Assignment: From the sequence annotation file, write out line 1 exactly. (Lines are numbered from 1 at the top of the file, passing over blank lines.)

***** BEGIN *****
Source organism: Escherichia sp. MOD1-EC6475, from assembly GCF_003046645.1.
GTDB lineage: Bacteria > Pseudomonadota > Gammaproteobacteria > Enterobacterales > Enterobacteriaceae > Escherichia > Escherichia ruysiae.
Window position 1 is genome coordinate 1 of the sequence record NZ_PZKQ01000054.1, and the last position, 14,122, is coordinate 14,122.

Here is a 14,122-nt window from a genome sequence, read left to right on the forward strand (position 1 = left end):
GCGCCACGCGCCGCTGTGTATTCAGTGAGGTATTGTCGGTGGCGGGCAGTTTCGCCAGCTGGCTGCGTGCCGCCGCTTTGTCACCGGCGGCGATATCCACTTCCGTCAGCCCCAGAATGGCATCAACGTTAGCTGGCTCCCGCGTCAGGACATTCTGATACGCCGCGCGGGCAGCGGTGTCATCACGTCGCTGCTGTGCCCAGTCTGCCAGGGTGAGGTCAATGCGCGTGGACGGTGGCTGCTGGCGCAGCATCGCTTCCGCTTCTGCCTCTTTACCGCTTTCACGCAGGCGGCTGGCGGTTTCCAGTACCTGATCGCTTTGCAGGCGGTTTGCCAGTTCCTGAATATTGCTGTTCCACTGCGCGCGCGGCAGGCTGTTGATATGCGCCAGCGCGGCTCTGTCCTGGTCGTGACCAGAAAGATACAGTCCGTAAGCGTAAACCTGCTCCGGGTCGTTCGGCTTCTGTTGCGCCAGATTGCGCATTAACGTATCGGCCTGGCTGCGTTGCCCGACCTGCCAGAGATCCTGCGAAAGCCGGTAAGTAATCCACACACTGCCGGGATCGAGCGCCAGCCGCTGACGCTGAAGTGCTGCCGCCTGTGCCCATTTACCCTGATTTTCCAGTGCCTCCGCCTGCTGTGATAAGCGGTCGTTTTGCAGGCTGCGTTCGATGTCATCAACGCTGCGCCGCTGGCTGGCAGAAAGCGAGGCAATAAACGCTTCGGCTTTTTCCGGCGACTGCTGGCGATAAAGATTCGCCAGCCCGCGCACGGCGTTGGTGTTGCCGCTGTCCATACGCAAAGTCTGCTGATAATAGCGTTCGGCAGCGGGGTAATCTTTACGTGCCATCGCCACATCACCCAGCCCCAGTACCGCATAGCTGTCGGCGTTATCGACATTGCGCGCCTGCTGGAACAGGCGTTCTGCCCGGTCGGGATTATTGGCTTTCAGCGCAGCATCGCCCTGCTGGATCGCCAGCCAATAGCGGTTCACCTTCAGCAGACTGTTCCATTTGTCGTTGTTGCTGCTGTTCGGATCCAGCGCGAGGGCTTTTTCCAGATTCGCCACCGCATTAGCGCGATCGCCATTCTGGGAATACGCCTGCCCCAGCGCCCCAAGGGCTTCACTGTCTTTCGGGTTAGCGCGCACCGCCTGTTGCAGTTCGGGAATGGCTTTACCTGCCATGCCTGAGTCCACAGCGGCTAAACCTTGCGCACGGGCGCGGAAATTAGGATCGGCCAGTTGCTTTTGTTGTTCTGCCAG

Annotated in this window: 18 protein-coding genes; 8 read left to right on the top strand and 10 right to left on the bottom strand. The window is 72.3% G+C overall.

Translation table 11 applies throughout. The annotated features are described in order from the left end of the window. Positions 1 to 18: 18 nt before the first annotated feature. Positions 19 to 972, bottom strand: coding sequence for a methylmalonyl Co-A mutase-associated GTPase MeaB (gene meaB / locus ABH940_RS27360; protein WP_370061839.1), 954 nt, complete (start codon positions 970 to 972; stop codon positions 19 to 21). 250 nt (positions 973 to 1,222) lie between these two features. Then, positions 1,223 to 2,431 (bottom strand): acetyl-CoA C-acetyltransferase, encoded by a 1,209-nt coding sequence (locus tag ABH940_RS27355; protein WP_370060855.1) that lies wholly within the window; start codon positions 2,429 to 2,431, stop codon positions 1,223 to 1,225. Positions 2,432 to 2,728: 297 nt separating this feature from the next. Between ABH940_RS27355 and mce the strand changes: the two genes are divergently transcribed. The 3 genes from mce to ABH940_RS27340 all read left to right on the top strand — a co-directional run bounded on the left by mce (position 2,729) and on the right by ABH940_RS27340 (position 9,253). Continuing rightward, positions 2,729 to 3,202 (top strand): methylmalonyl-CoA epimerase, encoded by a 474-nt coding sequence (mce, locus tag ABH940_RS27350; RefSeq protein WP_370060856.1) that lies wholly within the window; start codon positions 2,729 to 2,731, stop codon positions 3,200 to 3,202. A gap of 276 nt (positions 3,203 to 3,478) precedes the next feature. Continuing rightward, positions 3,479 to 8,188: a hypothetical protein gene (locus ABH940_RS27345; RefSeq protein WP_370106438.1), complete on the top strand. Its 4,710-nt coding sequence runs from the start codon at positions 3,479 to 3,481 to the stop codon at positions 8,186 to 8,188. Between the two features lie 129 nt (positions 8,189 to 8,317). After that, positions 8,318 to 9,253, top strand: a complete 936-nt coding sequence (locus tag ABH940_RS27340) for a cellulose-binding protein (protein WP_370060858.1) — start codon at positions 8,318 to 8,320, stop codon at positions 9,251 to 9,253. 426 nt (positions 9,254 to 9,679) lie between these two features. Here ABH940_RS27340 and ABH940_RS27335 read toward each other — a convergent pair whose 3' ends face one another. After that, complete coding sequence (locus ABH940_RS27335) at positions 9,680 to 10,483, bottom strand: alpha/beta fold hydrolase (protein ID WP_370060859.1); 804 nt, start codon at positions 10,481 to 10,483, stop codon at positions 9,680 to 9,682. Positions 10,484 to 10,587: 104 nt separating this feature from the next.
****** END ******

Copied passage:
Source organism: Escherichia sp. MOD1-EC6475, from assembly GCF_003046645.1.